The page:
Pay slab Dearness allowance Variation in perat cost of living cent per 10indices 311 to 320 points movementin index number PER CENT 1 to 100 ... 80 per cent of basic 8pay or revised textilescale for 31 dayswhichever is higher. PER CENT 101 to 200 ... 40 4 201 to 300 ... 20 2 Over 300 ... 20 2 (b) Increase in dearness allowance, if and when granted to the monthly rated staff of the company at its Wadala establishment should also be granted to Sri P. S. Pandit, retrospectively, from 1 February 1957.'
It is contended in the petition that
(i) the demand as made in respect of retrospective effect has not been referred to adjudication;
(ii) the reason given by the Government for not making a reference under S. 12(5) of the Act is non-existent and it is simply not true;
(iii) simply by having recourse to the provisions of S. 10(1)(d) of the Industrial Disputes Act the Government cannot alter the character of the dispute in any manner;
(iv) having regard to the provisions and the scheme of the Act once a dispute had been subject-matter of conciliation proceeding it was not proper for the Government to make a reference under S. 10(1)(d) of the Act;
(v) if the Government was satisfied that there was a case for the same, reference must be made under S. 12(5) of the Act;
(vi) a reference under S. 10(1)(d) of the Act was only a colourable device for the purpose of avoiding to make a reference of the dispute as raised by the petitioners; and
(vii) that the modification of the demand relating to dearness allowance made by the Government amounted to an adjudication of the dispute with regard to its aspect of retrospective effect and it was not competent or open to the Government to pronounce its judgment on the propriety or justifiability of the workmen's demand, that being the function of an industrial tribunal only.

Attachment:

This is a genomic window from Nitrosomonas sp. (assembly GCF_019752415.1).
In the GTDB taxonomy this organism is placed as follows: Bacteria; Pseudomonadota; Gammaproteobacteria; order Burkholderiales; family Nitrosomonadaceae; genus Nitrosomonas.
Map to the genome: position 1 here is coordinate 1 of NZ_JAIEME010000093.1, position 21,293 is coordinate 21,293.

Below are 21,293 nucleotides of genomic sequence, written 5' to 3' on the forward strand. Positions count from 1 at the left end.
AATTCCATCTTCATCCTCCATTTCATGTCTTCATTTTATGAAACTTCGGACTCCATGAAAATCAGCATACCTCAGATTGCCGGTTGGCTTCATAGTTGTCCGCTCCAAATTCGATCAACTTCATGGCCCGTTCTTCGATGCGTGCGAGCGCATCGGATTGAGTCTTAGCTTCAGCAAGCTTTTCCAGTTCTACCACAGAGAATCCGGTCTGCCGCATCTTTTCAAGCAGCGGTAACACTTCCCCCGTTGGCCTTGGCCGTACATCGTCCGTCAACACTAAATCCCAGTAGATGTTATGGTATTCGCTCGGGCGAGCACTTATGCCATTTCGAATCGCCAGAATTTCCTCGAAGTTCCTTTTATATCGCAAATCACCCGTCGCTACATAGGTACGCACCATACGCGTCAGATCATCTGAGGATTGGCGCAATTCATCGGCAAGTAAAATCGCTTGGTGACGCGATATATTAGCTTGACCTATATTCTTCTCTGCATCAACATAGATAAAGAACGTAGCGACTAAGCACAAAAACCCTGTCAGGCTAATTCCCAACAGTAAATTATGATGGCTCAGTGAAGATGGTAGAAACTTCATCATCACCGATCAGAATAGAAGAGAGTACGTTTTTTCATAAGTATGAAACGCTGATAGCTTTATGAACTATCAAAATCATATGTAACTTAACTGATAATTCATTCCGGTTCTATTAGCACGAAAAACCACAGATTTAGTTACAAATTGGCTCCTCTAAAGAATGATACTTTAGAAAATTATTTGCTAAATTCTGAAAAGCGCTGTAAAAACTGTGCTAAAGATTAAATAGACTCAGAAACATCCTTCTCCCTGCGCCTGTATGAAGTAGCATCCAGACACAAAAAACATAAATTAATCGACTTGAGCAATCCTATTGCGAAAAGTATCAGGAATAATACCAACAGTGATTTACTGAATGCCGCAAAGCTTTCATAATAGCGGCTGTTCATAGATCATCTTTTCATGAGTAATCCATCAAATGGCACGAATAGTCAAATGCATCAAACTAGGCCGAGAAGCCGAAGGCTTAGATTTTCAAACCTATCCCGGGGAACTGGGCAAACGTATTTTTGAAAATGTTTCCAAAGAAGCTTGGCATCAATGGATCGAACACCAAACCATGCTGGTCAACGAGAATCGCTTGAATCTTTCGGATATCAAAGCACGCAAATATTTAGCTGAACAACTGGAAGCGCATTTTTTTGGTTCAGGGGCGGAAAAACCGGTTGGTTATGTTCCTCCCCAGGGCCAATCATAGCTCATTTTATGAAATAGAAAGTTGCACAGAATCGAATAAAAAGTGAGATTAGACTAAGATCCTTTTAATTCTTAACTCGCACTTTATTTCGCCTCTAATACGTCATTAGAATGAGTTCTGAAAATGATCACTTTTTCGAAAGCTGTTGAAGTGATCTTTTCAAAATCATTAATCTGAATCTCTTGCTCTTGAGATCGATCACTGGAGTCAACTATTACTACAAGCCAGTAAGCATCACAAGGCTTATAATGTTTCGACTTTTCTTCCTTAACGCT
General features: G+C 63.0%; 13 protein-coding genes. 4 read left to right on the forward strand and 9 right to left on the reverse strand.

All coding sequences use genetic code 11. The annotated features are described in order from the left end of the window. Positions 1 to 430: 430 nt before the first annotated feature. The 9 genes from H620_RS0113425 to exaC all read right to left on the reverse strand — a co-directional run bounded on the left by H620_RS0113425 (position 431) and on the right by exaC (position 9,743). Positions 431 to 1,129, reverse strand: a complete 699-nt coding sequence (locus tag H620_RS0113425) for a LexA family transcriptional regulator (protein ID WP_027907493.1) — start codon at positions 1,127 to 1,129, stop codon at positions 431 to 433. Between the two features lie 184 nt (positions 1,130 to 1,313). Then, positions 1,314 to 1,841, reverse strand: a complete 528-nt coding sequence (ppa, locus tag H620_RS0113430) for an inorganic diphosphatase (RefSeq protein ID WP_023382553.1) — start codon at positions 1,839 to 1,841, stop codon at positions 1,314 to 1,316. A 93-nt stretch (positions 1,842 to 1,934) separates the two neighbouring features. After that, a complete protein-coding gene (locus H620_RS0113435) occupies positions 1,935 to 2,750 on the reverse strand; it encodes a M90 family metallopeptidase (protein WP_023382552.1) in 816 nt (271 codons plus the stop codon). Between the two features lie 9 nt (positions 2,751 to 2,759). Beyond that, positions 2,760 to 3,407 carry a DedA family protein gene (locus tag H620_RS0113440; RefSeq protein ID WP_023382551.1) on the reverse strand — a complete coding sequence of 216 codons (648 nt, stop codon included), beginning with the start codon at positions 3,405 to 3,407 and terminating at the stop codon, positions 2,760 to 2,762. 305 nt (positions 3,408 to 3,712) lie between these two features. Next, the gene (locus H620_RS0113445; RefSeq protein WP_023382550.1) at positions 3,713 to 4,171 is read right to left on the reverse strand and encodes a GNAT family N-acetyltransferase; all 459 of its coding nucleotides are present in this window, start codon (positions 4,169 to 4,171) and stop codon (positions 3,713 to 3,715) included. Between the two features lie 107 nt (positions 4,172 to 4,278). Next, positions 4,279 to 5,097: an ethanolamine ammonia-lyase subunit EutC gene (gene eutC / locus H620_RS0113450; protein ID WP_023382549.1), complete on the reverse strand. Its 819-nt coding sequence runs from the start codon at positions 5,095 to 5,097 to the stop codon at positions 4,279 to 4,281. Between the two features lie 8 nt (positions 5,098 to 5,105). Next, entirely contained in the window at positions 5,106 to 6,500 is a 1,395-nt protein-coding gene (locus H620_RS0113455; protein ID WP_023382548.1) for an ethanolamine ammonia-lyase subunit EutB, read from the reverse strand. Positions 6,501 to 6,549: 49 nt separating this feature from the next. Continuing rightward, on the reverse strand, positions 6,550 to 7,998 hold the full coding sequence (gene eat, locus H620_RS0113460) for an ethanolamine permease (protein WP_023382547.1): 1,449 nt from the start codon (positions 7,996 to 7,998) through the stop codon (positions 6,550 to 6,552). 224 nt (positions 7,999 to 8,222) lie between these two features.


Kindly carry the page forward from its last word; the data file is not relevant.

Those are the contentions raised in the petition. I have recited those contentions to clarify that the same are based on the provisions of S. 12 of the Act and that not one of them had been pressed before me by Mr. Phadke, presumably because by reason of the recent decisions of this Court it is impossible to sustain the same. He has, however, relying upon the provisions of S. 10(1)(d) of the Act, made certain contentions, and I have allowed him to do that inasmuch as it was desirable that there should be no grievance that the whole of the case of the petitioners was not allowed to be argued before me.
6. Mr. Phadke contends that in the matter of a reference of dispute by the Government under S. 10(1)(d) of the Act the dispute as contained in the demand made on behalf of the employees must be wholly referred to the tribunal. He says that Government cannot modify the demand made and make a reference in respect of the modified demand or dispute. He says that the Government has no right to impose its own opinion on the tribunal as the Government has done in the present case. If the Government wants to act under S. 10(1)(d) of the Act, Government is bound to make a reference in respect of the whole of the demand and/or dispute raised between the employer and the employee. He has, in developing those contentions, laid emphasis on the fact that it was patent on the record before the conciliation offer and in the report of the conciliation offer and otherwise also that the demand of the petitioners was for revision of dearness allowance retrospectively from 1 January, 1954. He says that no rational person could have formulated an opinion that that demand was for increase retrospectively from 1 February, 1957 only. The opinion which the Government should have formed and must have formed regarding the dispute raised could be that the increase was demanded retrospectively from 1 January, 1954. The opinion now formed by the Government was entirely unreasonable and irrational, and that the Court is entitled to examine that opinion and make a finding that it was arbitrary and capricious and that the dispute forming the subject matter of reference should have been for increase retrospectively from 1 January, 1954. He further contends that having regard to the arbitrary and capricious opinion as formed by the Government as patent on the order of reference I should come to the conclusion that Government has not applied its mind at all or has for its own reasons misconceived its jurisdiction under S. 10(1)(d) and has for collateral purposes attempted to impose its own opinion in respect of a matter which under the scheme of the Act must be decided by a tribunal and was within the exclusive jurisdiction of a tribunal. These contentions I will examine with reference to the provisions of S. 10 of the Act, relevant parts where-of run as under :